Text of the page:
Transforming ExperiencesEdward Steichen's "The Family of Man"
Scarcely beyond the entrance and I’m already hooked. A swirl of stars in the black universe, then the belly of a pregnant woman, half in shadow, half in light. The nucleus of life. In black and white. The colours, though, are there, in your head and your heart. As are the emotions. There’s something big going on here. “The Family of Man” –
a personal experience.
The people in the room with me seem to be far away. What are they thinking about? Where do they see themselves in this exhibition? Each of us began as a speck of stardust and will be so again. Each of us was a pulsating bundle of cells in our mother’s belly, before developing and being catapulted into the world as a human. Into a life that is colourful and monotone, noisy and silent, beautiful and dreadful. Welcome to “The Family of Man”. I have to turn away from the other visitors at the exhibition briefly, because I have tears in my eyes.
A visit to “The Family of Man” exhibition is a highly intense experience. Perfectly staged, skilfully lit, it is an understated total artwork that appears to have grown naturally. Every visit reveals something new.
What should a portrait of humanity look like? What are the key themes? Each picture in the exhibition seems to hang exactly where it belongs, giving the impression of an organic entity. Accompanying the pictures are passages from Shakespeare, James Joyce, Thomas Paine and Lillian Smith. They’re just there, alongside, with no explanatory captions. “Deep inside, in a silent place where a child’s fears crouch.” This quote from the writer Lillian Smith, printed in white on black, appears alongside pictures of children, girls and boys, who are obviously poor, who look at the camera in resignation or despair, standing behind barbed wire, in front of a bleak landscape, sometimes with their mothers, in whose eyes you can also see that life is hard. Three little girls stand in front of a small, isolated house surrounded by an overgrown meadow. They grip the fence and stare at me gravely, the older two dark-haired, the youngest blonde. It makes me think of my own girls. Two tall brunettes, one small blonde. They are about the same age as the girls in the photo, about whom I know nothing. Neither what became of them nor how long they lived. And yet I feel a connection with them. Simply because I have seen them.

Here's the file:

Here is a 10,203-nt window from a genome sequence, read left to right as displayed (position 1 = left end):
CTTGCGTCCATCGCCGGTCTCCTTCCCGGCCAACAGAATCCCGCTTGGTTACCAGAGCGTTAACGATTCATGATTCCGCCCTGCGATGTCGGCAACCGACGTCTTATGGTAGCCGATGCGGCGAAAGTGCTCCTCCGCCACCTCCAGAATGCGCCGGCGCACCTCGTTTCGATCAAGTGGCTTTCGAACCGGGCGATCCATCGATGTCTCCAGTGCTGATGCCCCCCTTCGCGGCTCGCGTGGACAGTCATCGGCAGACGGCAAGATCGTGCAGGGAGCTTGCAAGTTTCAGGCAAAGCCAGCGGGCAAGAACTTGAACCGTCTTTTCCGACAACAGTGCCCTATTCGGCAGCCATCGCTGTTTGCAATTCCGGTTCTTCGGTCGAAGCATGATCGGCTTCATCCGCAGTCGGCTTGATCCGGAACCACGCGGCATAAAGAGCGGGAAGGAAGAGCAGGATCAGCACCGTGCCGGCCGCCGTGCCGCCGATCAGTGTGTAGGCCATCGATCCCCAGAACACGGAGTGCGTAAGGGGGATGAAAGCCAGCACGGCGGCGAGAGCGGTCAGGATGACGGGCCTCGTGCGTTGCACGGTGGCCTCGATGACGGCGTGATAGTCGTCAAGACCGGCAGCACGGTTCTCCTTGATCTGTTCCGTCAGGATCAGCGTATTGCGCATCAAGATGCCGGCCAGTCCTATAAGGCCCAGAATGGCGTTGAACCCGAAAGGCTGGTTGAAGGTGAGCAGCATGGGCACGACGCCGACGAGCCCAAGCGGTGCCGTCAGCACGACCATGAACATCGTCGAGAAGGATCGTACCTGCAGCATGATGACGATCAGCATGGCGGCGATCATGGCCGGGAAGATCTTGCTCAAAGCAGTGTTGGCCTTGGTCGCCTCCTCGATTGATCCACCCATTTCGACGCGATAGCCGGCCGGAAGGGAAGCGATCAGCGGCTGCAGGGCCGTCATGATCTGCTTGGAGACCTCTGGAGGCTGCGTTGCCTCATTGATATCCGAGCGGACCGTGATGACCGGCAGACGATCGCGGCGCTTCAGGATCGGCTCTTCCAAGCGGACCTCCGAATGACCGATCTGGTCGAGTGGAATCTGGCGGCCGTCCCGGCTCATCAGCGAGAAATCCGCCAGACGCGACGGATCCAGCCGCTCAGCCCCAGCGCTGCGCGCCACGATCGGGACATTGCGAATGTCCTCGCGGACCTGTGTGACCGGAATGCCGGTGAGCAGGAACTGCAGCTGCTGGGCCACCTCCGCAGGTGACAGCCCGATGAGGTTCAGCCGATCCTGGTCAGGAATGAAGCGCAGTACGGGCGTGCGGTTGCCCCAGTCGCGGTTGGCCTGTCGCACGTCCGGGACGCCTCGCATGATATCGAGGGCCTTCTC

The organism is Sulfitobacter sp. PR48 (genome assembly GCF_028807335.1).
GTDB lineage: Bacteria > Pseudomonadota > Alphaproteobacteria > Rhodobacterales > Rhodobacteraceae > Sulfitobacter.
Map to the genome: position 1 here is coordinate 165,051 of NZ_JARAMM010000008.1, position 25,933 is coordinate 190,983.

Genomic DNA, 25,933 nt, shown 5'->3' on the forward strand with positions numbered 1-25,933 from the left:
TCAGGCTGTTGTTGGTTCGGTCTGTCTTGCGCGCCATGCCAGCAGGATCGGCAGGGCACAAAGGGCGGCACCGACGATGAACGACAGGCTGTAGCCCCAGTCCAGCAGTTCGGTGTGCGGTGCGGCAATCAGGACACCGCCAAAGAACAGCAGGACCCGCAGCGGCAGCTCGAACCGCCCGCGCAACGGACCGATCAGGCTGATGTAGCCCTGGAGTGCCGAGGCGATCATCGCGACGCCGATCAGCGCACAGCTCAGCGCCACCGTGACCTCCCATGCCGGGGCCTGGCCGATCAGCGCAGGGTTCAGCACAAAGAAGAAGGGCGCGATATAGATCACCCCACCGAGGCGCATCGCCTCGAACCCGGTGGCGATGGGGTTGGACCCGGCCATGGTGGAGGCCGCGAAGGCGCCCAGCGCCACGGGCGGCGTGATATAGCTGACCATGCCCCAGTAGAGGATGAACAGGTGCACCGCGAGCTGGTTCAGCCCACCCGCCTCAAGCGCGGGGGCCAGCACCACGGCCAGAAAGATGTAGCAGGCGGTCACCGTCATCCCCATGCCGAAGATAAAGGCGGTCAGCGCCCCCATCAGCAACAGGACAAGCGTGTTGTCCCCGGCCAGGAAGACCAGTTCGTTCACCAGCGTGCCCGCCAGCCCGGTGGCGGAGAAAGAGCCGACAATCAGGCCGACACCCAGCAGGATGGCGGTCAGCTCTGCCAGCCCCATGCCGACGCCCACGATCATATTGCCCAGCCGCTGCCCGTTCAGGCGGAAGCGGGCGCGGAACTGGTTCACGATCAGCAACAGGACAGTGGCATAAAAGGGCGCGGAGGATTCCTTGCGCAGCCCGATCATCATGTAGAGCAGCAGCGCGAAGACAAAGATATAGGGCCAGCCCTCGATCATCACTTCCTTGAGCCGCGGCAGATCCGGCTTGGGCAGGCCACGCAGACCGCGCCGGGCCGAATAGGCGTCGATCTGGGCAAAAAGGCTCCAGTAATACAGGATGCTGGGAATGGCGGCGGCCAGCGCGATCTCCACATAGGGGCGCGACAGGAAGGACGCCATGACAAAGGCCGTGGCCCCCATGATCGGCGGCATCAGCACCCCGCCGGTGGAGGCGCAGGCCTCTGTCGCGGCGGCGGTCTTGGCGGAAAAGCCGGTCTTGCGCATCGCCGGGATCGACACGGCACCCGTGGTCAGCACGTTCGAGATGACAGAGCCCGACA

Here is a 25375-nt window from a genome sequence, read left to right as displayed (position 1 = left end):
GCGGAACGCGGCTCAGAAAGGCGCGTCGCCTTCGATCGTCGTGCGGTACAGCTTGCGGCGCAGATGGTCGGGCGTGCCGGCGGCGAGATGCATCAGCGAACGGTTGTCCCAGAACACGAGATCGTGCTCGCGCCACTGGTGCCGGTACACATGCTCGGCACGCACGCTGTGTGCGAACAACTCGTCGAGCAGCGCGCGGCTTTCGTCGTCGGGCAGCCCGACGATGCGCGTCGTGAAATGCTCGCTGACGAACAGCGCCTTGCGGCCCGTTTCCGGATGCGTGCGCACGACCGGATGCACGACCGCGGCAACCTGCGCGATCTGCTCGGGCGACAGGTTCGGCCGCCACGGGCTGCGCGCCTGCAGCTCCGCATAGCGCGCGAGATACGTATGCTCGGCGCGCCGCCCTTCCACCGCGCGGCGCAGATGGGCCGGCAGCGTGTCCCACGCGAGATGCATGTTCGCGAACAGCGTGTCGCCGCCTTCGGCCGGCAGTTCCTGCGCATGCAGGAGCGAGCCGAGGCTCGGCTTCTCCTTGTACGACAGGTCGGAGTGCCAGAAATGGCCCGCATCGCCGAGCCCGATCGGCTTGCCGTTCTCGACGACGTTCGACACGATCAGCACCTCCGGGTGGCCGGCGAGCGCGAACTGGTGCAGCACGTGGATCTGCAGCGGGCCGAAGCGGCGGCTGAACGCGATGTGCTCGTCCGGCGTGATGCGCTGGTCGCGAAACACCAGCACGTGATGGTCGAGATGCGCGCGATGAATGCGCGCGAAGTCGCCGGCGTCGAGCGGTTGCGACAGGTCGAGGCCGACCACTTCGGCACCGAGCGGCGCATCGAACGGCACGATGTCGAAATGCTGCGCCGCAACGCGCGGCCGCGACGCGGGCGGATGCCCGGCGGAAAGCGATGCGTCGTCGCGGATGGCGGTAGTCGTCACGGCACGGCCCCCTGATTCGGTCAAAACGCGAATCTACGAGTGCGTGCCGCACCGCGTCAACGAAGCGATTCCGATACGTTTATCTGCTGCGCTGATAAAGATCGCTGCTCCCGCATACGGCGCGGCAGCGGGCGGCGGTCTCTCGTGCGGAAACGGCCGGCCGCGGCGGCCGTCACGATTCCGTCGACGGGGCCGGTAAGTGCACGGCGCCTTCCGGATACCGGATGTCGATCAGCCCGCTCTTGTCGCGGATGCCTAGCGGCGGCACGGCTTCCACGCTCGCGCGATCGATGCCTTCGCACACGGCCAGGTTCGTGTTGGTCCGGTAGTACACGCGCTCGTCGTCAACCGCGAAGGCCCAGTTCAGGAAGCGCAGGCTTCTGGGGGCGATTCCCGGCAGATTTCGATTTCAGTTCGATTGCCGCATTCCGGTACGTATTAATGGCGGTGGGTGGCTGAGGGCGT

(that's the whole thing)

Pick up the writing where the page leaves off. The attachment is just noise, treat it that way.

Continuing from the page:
And so it goes on – through the exhibition and through the cycle of life. Childhood with or without schooling, hard work, but also parties and friendship, love and sexuality, faith, struggles and wars – every aspect of what it is to be human is shown here. Steichen brought these people together, regardless of their race, gender or class. Through the photographs, he wanted to find a common language.
Some of the photographs were taken by well-known photographers of their time, others by amateurs. Steichen’s friend Dorothea helped him to find the right ones. Out of millions of pictures, they and their assistants selected just over 500 photographs from 68 countries, and civil rights activist Dorothy Norman compiled the accompanying quotations from world literature and contemporary documents.
The pictures were first displayed at MoMA in New York and the exhibition then toured the whole world. Steichen’s work was successful, but he was also criticised, perhaps precisely because the general public liked the exhibition and elitist critics couldn’t handle that. Following its years on tour as from 1966, the exhibition has been in Clervaux since 1994, and will probably stay there forever. Steichen, who was born in Bivange, wanted the pictures to remain in Luxembourg, his home country, and be on display here.
The second exhibition that Steichen curated, “The Bitter Years”, is also in Luxembourg but at the other end of the country, in a former water tower in Dudelange. It was put together in 1962, also for MoMA in New York, and is an important complement to “The Family of Man”, even though it was not so successful. “The Bitter Years” shows rural America during the Great Depression of the 1930s and is considered to be an homage to documentary photography. Due to shortage of space, only half the pictures can ever be displayed at one time in the water tower. But even this arrangement works, because of the interaction with visitors. The dark, round rooms create a concentrated atmosphere. “The Bitter Years” is manifestly more political than “The Family of Man”, more accusatory, highlighting social wrongs.
And yet, when I’m here, my thoughts go back to the pictures in Clervaux. To the old couple on a swing, flying high together and laughing. And to the baby snuggling up to its mother. Because it could be any baby. Including mine.
Birgit Pfaus-Ravida is a writer at Visit Luxembourg and mother of three.
Edward Steichen‘s legacy in Luxembourg:
“The Family of Man” exhibition Clervaux Castle
“The Bitter Years” exhibition Waassertuerm + Pomhouse, Dudelange
Various works on display at the Luxembourg Musée national d’histoire et d’art (MNHA)
Group show at Mudam: A key highlight within the 2020 programme at Mudam Luxembourg, “Me, Family” is an extensive, international group survey of contemporary art. Devised by the renowned curator Francesco Bonami, it offers a portrait of humanity at the beginning of the 21st century. Inspired by the landmark exhibition “The Family of Man” (1955), “Me, Family” focuses on the great questions of our age. Presented on three levels of the museum, it is one of the most ambitious exhibitions organised by the Mudam to date. It features works by more than 30 artists from 16 countries and includes a selection of works from the Mudam collection.
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